The company stated that malicious activity was identified on January 5 and contained within a day and that no sensitive data, such as financial information, was compromised. However, basic customer data was obtained, including name, billing address, email, and phone number. T-Mobile has begun notifying impacted customers.
T-Mobile's Data Breach Contained, But FCC Investigation Opened
According to a Wall Street Journal report, the US Federal Communications Commission (FCC) has opened an investigation into T-Mobile's data breach. T-Mobile and the FCC did not immediately respond to Reuters' requests for comment on the reported investigation.
Neil Mack, a senior analyst for Moody's Investors Service, said, "while these cybersecurity breaches may not be systemic in nature, their frequency of occurrence at T-Mobile is an alarming outlier relative to telecom peers."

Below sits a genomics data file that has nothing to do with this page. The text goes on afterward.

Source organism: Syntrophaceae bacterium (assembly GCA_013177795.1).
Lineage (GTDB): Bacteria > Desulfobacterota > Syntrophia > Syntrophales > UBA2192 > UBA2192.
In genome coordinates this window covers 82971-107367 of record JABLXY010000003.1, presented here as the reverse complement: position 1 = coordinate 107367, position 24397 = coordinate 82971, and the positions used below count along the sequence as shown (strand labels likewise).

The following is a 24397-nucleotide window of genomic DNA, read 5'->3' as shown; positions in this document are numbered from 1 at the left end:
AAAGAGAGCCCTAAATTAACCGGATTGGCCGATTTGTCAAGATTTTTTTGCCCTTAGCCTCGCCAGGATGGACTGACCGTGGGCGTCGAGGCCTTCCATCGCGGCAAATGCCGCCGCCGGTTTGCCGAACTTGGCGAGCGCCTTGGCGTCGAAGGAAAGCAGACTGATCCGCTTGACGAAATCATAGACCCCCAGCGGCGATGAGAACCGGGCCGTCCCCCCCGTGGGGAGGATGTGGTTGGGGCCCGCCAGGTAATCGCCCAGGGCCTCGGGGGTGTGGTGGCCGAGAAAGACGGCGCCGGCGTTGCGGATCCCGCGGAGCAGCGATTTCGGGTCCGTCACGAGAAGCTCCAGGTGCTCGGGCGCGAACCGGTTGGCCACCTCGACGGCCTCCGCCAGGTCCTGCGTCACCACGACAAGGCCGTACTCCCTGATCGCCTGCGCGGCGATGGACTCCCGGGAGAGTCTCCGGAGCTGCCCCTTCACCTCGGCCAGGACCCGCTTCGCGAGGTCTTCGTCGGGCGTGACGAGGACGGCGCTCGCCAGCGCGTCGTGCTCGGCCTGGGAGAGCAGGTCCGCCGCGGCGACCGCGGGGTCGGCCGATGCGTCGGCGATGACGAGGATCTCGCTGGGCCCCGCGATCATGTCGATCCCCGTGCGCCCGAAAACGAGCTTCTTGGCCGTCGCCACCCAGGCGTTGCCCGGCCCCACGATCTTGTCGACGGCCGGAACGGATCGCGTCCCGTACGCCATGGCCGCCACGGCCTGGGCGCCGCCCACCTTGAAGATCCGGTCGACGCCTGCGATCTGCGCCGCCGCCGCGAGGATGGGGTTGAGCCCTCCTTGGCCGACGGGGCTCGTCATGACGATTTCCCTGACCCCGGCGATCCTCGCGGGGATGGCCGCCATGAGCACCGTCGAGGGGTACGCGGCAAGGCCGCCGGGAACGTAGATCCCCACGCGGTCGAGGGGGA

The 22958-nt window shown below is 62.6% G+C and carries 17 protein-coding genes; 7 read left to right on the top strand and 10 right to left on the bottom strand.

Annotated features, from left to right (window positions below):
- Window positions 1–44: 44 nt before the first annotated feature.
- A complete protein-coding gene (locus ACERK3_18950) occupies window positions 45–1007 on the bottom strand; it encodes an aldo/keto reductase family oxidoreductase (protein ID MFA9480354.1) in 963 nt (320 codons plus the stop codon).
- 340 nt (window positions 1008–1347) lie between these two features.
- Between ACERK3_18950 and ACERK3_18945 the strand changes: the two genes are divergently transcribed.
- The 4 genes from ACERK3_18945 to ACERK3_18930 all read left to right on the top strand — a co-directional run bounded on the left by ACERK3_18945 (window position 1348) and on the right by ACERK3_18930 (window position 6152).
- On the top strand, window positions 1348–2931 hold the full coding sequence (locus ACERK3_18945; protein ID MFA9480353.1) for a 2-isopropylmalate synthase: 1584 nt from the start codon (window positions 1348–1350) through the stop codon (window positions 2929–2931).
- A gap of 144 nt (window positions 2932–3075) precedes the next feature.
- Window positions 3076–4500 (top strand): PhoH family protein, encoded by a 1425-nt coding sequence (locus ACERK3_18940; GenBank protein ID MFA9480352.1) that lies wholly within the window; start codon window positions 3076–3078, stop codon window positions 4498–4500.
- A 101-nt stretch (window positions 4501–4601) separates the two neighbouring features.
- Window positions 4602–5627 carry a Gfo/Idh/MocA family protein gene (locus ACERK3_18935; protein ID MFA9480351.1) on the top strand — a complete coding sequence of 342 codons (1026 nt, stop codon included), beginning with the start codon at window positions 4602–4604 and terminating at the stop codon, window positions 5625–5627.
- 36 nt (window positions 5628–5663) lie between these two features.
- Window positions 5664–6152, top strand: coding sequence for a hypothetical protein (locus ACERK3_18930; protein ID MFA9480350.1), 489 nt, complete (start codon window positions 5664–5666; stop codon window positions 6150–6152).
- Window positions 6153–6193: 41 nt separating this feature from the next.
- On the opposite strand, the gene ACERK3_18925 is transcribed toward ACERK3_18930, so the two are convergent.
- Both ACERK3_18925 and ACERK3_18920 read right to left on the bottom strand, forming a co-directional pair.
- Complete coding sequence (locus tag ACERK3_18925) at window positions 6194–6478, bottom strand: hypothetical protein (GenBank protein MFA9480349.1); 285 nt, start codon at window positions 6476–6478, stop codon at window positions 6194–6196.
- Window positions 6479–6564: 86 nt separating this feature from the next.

T-Mobile's Data Breach Could Negatively Impact Customer Behavior
Moody's Investors Service's Neil Mack said that the data breach at T-Mobile could negatively impact customer behavior, cause churn to spike, and potentially attract the scrutiny of the FCC and other regulators.
T-Mobile agreed to pay $350 million and spend an additional $150 million to upgrade data security to settle litigation over a cyberattack in 2021 that compromised information belonging to an estimated 76.6 million people. T-Mobile's shares fell 2% in after-hours trade.